What is the tennis hindrance rule? Why does it matter?
The tennis hindrance rule was introduced to prevent any tactics designed to affect a player’s concentration or psychological state during a match, and is designed to make sure that opponents cannot put us off our shot, either deliberately or accidentally.
This rule is in stark contrast to the football World Cup Final in 2022, where Argentinian goalkeeper Emiliano Martinez was able to distract and unsettle opposing penalty takers by means of various ploys designed to affect them psychologically, which is legitimate (if not universally approved of) in football. But what constitutes a hindrance, and how does the rule work?
Tennis Hindrance Rule – Wording
The ITF hindrance rule which governs the vast majority of tennis events is as follows:
‘If a player is hindered in playing the point by a deliberate act of the opponent(s), the player shall win the point. However, the point shall be replayed if a player is hindered in playing the point by either an unintentional act of the opponent(s), or something outside the player’s own control (not including a permanent fixture).’
In other words, if your opponent puts you off by accident, a let should be played. If they put you off on purpose, it is your point. However, this kind of ruling will only be made when there is an umpire, as the players are unlikely to agree!
One of the most controversial applications of the hindrance rule is where an umpire hears a player speak or shout out during a singles point. In this event they will normally deem it a deliberate hindrance and award the point to the opponent. In doubles, players are allowed to speak to their partner, but not when their opponent is about to hit the ball.
In reality, examples of voice hindrance rulings are rarely clear-cut, as the next section illustrates.
Tennis Hindrance Examples
Apart from voice hindrance, a hindrance can be called for causing a distraction, perhaps by your hat flying off in the wind, or a tennis ball falling from your pocket. These will be deemed unintentional the first time they happen, and a let called. Any repetition will be deemed deliberate, and a penalty point awarded.
Grunting can be regarded as a hindrance if an umpire considers it excessive. While they do have the option to penalise players under the hindrance rule, this is rarely done. This example, involving Robin Haase, is therefore very unusual:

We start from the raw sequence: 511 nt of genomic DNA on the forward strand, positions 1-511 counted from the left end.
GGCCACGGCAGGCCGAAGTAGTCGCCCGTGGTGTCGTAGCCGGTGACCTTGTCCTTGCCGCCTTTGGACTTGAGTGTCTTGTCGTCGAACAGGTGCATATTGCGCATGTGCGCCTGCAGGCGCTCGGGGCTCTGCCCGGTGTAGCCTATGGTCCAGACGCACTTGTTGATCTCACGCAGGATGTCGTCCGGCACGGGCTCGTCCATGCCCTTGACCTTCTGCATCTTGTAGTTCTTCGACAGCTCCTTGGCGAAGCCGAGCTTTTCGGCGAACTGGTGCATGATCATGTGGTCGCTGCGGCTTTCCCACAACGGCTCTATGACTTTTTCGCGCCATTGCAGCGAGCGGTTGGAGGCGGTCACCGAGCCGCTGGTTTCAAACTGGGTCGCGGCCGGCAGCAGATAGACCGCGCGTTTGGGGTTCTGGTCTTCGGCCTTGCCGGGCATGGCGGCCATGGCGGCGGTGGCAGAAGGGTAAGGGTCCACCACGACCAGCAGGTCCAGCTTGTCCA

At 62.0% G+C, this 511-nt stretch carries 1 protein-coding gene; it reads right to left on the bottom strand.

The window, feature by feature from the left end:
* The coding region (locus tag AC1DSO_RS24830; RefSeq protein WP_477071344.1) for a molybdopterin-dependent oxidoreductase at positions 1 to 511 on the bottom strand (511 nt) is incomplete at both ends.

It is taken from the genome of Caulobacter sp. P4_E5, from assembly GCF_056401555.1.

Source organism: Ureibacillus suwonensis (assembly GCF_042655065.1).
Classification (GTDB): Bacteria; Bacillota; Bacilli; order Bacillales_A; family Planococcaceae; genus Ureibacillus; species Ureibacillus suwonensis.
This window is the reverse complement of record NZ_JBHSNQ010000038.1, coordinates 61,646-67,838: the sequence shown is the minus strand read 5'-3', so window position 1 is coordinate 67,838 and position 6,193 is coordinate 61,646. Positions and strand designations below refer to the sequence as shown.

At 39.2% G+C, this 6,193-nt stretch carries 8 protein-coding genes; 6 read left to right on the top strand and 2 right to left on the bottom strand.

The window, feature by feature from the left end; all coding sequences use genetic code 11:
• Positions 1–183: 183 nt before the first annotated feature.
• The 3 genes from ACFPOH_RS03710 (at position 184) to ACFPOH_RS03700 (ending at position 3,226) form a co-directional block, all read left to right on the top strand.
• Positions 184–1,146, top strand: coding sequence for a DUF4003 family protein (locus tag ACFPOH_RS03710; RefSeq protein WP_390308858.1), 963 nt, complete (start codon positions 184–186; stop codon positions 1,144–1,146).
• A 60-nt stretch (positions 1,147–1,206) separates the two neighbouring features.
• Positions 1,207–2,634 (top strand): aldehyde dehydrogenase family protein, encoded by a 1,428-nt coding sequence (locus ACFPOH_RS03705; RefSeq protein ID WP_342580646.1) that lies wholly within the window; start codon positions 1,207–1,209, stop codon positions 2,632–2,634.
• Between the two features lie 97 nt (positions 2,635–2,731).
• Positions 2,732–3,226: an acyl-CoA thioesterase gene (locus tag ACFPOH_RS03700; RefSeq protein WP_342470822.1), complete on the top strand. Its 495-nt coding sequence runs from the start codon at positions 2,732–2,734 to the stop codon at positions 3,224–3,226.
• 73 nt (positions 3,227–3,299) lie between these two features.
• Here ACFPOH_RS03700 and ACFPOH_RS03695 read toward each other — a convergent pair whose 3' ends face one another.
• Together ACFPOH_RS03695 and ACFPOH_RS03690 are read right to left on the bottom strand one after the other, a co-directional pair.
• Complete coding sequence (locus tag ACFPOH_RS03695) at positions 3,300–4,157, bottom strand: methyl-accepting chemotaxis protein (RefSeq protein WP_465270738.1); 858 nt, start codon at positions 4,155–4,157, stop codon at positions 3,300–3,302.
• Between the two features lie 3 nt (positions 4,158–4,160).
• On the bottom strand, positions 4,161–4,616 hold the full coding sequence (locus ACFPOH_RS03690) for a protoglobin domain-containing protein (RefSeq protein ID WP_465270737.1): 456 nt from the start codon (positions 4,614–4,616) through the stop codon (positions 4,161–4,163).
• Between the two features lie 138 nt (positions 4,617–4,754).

Voice hindrance examples often cause bewilderment among the players, who may very rarely have encountered such a ruling. The next example shows Serena Williams being penalised in the 2011 US Open for bellowing ‘Come on!’ before opponent Sam Stosur had a chance to try to return the ball. The hindrance call is quite correct, but Serena was not pleased!
A slightly more amusing example is the following one featuring Daniil Medvedev versus Alexander Bublik. Medvedev almost hits a vulnerable Bublik and says ‘Sorry!’, but Bublik somehow manages to return the ball. Medvedev puts the easy ball away, but is docked a point for speaking during the rally.
The Raised Hand Trick
There are cases where a hindrance should be awarded, but the umpire is not alert enough to realise.
One famous case took place in the 2003 French Open, where, with Serena Williams serving, Justine Henin raised a hand to indicate that she was not ready as Serena hit her first serve. Serena asked for another first serve, but did not get one, as the umpire had not seen the hand and Henin refused to confirm that she had raised it! (13mins 50sec on video).
Possibly even worse was this example featuring Hsieh Su-Wei and Aryna Sabalenka. As Su-Wei’s second serve lands, Aryna ostentatiously raises a finger to challenge the call of ‘in’ and walks off, casually slicing the ball gently over the net. Su-Wei does not react, feeling that Aryna had stopped the point, but the umpire puzzlingly awards the point to Sabalenka!
Tennis Hindrance Summary
The tennis hindrance rule is designed with the best of intentions, to avoid players losing points due to being unfairly distracted. To sum up:
1. An accidental distraction should result in the point being replayed.
2. A deliberate distraction by an opponent should result in the point being awarded.
3. Examples of hindrances include:
- Speaking during the point
- Excessive Grunting
- Dropping things on court
- Signalling in a distracting manner
4. Umpires can be a little unpredictable in their application of the rule.
5. Some players do not help by denying what they did if they think the umpire did not see it.
Have you ever been involved in a match where a hindrance was called, or should have been? Share your experience via the comments.
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